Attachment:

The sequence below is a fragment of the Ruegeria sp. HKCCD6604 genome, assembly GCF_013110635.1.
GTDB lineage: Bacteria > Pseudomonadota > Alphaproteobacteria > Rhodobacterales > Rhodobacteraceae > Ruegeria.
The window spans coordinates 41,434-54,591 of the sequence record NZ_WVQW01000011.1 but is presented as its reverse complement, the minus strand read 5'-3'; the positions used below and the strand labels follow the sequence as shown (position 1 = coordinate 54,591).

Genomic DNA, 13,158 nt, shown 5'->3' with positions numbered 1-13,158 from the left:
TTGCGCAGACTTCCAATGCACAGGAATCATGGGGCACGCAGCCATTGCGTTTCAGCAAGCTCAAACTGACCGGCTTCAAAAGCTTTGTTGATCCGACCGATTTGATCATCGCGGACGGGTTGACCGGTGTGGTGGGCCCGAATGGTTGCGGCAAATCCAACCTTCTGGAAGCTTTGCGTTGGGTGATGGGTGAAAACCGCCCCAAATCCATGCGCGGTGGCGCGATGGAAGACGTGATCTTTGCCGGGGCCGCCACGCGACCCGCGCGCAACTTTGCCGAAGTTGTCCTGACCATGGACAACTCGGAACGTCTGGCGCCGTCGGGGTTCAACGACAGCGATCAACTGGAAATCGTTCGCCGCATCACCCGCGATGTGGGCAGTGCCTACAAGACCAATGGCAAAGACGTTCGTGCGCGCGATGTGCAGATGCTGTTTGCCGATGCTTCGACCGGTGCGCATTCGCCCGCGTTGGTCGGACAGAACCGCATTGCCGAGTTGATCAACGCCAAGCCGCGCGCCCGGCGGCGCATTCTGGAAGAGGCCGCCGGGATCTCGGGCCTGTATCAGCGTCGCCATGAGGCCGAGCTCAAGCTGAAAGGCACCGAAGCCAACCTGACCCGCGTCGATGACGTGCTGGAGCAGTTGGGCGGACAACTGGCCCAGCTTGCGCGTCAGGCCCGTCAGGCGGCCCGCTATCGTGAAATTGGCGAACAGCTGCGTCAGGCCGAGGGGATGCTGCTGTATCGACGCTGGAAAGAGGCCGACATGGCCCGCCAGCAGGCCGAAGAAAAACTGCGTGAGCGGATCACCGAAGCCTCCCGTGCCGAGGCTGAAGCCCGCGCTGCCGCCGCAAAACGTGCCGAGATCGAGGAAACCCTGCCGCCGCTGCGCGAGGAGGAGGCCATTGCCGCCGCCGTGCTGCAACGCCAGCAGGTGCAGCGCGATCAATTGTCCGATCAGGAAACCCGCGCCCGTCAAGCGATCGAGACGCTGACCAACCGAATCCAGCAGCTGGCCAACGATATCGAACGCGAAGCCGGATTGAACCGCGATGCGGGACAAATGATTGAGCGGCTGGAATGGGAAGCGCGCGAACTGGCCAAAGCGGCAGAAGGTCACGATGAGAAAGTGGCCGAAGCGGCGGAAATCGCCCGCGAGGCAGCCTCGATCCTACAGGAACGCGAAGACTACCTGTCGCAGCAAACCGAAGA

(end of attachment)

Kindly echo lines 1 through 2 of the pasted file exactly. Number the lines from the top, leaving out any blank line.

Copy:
The sequence below is a fragment of the Ruegeria sp. HKCCD6604 genome, assembly GCF_013110635.1.
GTDB lineage: Bacteria > Pseudomonadota > Alphaproteobacteria > Rhodobacterales > Rhodobacteraceae > Ruegeria.